“If I’m watching film of my team, I’m looking at what we did wrong and how we can improve for our next game,” Wilson said of his film room strategies. “The online Film Room gives coaches the benefit of seeing live action demonstrations of the fundamentals of the game and you can’t beat that.” Film Room video incorporates three camera angles to provide clear views of each drill. “Providing this film online to USA Football members is a great idea,” Swenson said. “To be able to just log on and look up drills instead of just having it on paper is just wonderful.” For more about USA Football’s innovative coaching resources included in a value-packed $20 membership, visit usafootball.com/register/benefits/coaching.
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Dual roles as “Coach” and “Parent” need to take turns By Tom Bass
At a recent USA Football Coaching School attended by more than 300 coaches, I moderated a discussion about the pros and cons of a parent coaching on a team where his or her child is a player. Forty percent of the coaches in attendance had been or were presently in this situation on their child’s team. Many coaches also moved up with their children as they progressed and played at the next level. They felt that this experience allowed them to share quality time with their child that they would have otherwise missed if they had not volunteered to coach. Many also believed that being a coach gave them the opportunity to influence and have some control over the safety of their child and to insure that sound drills and techniques were being taught. Many teams and leagues had rules that a parent could not serve as the position coach of a position that their child might play. The coaches that operated under this rule voiced support for it. They felt that it created the best situation for the team as a whole. The focus of their responsibility was serving as the coach for other players on the team and not falling into the trap of over-coaching their child to the detriment of other players. Many coaches said that it is very important to differentiate when they were serving as a coach and when they were serving in the role of a parent. This situation was brought home when one coach shared the following story. He coached on a team where his child played for all four years in youth football. During his child’s first year in high school, when the dad was no longer part of the coaching staff, his son wanted his dad to know that for the past three years, the reason he would spend the night at another player’s house after every game was because he had grown to hate the ride home after the game with his dad. The player knew that regardless of the game’s outcome, this trip would involve going over and over each and every play and the eventual criticism of his performance. He said he was only telling his dad now because his younger brother was going to start playing youth football the next year and hoped that his dad could leave his coaching hat on the field and not bring it home. Parents should be encouraged to take part as coaches. At the same time, they should be aware of challenges that come with coaching their child and never forget that when they put on the coaching hat they have a responsibility to develop the talents of all the players on the team and not just those of their own child. For more insight like that above, click on “Coach Bass Columns” under usafootball.com’s blue “Coaches” tab. All coaching members may pose him questions through usafootball.com’s “Ask the Expert” feature.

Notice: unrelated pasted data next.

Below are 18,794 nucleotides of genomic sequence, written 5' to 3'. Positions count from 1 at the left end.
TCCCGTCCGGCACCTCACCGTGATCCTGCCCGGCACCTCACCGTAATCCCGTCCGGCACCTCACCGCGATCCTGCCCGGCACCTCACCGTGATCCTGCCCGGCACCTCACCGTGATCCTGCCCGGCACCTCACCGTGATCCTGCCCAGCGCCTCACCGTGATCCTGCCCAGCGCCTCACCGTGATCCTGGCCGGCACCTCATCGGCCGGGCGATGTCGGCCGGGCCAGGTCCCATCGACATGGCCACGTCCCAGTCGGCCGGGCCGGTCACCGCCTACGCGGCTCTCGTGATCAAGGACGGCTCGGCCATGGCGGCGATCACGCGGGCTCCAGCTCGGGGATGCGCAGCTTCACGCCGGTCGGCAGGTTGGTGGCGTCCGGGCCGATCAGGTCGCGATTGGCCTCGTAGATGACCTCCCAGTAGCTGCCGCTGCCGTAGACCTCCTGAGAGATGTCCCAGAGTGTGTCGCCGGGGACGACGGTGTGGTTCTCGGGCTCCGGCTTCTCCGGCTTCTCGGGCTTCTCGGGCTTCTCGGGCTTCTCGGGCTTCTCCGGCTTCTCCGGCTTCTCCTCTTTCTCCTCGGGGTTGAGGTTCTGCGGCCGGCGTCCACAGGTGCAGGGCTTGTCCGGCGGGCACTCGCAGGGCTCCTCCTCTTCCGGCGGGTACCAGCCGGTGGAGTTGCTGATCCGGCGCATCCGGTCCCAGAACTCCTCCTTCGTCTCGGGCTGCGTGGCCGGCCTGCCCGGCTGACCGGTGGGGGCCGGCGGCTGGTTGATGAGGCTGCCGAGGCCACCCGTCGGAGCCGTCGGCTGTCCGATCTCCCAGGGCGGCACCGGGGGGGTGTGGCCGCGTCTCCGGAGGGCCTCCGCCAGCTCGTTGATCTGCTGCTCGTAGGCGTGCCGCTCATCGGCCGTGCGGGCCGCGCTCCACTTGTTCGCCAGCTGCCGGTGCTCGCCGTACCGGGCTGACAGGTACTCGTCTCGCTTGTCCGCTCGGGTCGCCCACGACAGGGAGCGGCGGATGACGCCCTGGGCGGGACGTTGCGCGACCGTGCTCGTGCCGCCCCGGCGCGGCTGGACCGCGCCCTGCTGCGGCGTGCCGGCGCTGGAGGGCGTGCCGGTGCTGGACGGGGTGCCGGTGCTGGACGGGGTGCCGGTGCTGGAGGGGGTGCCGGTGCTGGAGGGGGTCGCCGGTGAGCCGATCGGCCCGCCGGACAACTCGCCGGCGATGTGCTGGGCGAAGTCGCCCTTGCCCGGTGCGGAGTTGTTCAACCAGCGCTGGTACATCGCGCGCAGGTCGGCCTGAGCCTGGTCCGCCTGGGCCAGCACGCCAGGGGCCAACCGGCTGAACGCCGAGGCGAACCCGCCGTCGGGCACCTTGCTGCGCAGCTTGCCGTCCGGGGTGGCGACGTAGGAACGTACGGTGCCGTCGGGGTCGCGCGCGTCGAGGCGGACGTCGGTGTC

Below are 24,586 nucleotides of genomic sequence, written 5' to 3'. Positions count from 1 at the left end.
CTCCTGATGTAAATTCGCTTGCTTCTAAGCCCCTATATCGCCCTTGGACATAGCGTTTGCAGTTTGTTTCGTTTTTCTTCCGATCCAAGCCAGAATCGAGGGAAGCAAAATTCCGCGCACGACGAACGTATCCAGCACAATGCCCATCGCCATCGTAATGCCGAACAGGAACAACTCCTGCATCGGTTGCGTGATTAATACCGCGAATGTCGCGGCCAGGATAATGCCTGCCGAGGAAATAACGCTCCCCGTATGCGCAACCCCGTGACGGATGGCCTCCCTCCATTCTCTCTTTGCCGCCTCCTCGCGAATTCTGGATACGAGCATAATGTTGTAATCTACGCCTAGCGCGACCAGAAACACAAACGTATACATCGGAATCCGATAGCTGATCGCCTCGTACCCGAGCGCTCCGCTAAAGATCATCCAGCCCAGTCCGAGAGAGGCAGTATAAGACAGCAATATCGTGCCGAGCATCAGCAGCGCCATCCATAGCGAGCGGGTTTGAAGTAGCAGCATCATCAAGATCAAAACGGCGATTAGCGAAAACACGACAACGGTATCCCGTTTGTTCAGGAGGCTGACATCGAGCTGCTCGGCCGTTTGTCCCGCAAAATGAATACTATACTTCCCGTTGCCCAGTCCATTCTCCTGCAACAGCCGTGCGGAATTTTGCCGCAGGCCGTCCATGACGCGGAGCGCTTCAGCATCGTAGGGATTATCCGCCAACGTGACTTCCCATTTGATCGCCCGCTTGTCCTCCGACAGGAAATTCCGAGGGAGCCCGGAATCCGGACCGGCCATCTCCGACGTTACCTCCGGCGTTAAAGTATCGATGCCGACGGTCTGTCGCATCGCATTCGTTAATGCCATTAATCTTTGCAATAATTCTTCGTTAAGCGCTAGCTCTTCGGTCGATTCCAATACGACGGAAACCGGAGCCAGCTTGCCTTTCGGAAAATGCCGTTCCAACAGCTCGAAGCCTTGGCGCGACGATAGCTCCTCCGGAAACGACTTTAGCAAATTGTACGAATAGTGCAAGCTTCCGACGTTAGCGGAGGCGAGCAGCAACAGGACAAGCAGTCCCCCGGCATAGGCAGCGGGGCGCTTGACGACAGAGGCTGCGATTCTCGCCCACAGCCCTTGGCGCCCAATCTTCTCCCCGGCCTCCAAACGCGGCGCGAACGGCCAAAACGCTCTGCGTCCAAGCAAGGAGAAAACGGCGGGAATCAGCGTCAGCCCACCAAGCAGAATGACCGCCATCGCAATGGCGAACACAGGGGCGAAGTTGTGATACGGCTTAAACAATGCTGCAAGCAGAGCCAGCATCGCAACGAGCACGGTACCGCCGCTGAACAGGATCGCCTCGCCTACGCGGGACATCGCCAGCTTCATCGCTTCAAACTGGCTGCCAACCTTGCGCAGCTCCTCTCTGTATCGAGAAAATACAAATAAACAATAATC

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Meet a USA Football staffer
Nicole Lukosius digital media coordinator
What are your duties as USA Football’s Digital Media Coordinator? I work primarily with the content – editorial, audio and video – on usafootball.com. I spend time speaking with members and writing stories that highlight their youth football experiences and how USA Football resources and events have helped them contribute to the sport.
become very important because it takes everyone doing their part to be successful.
What are your goals for the next year at USA Football? Helping continue to make usafootball.com the destination for youth coaches, commissioners, officials and players to learn and gain an edge to reach their potential within America’s favorite sport. Based on your experience, what stands out to you when you think of USA Football members or the youth football community in general? The members that I have had the pleasure to work with have an uncommon passion for the sport, which can inspire youngsters on and off the field. The youth football community is motivated and it’s great to see so many coaches, commissioners and officials looking to sharpen their skills in order to improve the experience for their players.
What is your favorite part of your job? I have been a big sports fan my entire life, and I have always enjoyed writing, so I love that I have the opportunity to combine the two. I also enjoy being able to work with our members and others in the football community. I like reporting on people’s seasons and learning how USA Football is making a positive impact. What attracted you to becoming a part of USA Football’s staff? USA Football’s mission is a great one
– to improve the game of football from the grassroots level – and being a member of the staff gives me a chance to be a part of that.
What does football mean to you? Football reminds me of fond memories with family and friends going to games and cheering from the stands. And football teaches great American values. With so many people on the field at one time, teamwork and responsibility
USa Football’s tom Bass receives Football contributor Honor